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the tendency to believe, after learning learning an outcome that one would have seen it (the i knew it all along phenomenon)
an explanation using an integrated set of principals that organizes and predicts observations
repeating the essence of the research study, usually with different participants in different situations, to see whether the basic finding extends to other participants and circumstances
false consensus effect
the tendency to overestimate the extent to which others share our beliefs and behaviors
a sample that fairly represents a population because each member has an equal chance of inclusion
an observation technique in which one person is studied in depth in the hope of revealing universal principles
a technique for ascertaining the self-reported attitudes or behaviors of people, usually by questioning a representative, random sample of them
observing and recording behavior in naturally occurring situations without trying to manipulate and control the situations
a measure of the extent to which two factors vary together and thus of how well either factor predicts the other
a graphed cluster of dots, each of which represents the values of two variables. The slope of the points suggest the direction of the relationship between the two variables. The amount of scatter suggest the strength of the correlation
a research method in which an investigator manipulates one or more factors (independent variables) to observe the effect on some behavior or mental process (the dependent variable). By random assignment of participants, the experimenter aims to control other relevant factors.
an experimental procedure in which both the research participants and the research staff are ignorant about whether the research participants have received the treatment or placebo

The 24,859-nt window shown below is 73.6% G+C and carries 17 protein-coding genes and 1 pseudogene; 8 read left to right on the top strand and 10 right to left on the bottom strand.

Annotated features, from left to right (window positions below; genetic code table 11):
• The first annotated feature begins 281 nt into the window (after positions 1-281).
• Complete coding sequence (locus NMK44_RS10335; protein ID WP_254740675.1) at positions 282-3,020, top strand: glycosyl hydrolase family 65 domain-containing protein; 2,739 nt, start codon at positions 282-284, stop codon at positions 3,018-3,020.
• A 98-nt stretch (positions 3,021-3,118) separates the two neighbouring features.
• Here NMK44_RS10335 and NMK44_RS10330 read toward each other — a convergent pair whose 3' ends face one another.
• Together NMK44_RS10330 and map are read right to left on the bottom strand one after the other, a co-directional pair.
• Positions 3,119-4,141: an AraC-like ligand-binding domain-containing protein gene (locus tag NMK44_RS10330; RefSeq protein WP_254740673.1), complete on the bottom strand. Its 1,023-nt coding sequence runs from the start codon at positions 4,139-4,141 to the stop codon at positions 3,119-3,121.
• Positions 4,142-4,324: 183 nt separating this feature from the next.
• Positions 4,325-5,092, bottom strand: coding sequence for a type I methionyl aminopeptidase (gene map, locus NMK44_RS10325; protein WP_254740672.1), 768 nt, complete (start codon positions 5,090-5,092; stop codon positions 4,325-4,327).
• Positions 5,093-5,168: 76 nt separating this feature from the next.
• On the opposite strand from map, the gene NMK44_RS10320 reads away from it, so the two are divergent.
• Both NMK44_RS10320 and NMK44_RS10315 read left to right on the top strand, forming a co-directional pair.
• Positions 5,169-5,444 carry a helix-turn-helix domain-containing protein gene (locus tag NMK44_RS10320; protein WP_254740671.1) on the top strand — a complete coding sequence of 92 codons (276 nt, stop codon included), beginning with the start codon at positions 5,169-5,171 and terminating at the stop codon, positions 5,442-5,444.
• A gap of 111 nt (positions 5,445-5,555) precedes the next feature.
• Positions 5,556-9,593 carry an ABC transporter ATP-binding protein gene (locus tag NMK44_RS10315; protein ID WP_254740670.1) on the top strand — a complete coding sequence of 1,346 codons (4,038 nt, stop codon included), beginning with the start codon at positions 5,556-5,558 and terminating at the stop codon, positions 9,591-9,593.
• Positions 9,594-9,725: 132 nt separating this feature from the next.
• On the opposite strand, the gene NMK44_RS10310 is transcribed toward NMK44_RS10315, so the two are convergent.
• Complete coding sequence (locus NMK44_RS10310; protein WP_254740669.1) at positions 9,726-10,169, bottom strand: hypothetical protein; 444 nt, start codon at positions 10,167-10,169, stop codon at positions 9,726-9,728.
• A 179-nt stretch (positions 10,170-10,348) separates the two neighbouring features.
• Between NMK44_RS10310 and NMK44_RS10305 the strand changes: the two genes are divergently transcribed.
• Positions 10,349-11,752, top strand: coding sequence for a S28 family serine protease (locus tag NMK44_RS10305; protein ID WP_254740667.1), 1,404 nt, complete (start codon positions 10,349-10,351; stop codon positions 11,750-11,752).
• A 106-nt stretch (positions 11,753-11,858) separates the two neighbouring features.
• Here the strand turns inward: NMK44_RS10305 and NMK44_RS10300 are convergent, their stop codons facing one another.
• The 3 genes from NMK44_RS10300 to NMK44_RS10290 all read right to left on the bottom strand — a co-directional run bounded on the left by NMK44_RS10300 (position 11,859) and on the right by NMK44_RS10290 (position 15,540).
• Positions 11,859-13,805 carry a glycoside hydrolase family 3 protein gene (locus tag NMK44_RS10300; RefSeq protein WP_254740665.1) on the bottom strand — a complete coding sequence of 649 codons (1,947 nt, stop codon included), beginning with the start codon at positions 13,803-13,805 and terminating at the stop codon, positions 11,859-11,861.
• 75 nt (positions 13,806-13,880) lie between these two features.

Mamie Phipps Clark
studied the effects of segregation and racism on the self-esteem of black children. Her work with her husband, Dr. Kenneth Clark, was used in testimony in the case of Brown V. The Board of Education
phenomenon in which participants' knowledge that they're being studied can affect their behavior
experimental results caused by expectations alone; any effect on behavior caused by the administration of an inert substance or condition, which is assumed to be an active agent
experimental condition (group)
the condition of an experiment that exposes participants to the treatment, that is, to one version of the independent variable
control condition (group)
the condition of an experiment that contrasts with the experimental condition and serves as a comparison for evaluating the effect of the treatment
assigning participants to experimental and control conditions by chance, thus minimizing preexisting differences between those assigned to the different groups
the experimental factor that is manipulated the variable whose effect is being studied
the outcome factor; the variable that my change in response to manipulations of the independent variable
extraneous factor that interferes with the action of the independent variable on the dependent variable
For an experiment to be ethical (for humans) it needs consent, no harm, anonymity, and a debriefing. For animals it can't be prolonged pain.
the arithmetic average of a distribution, obtained by adding the scores and then dividing by the number of stores
probability of an alignment occuring with the score in question or better. A different way of representing the significance of alignmnet; significant P scores will be close to 0.
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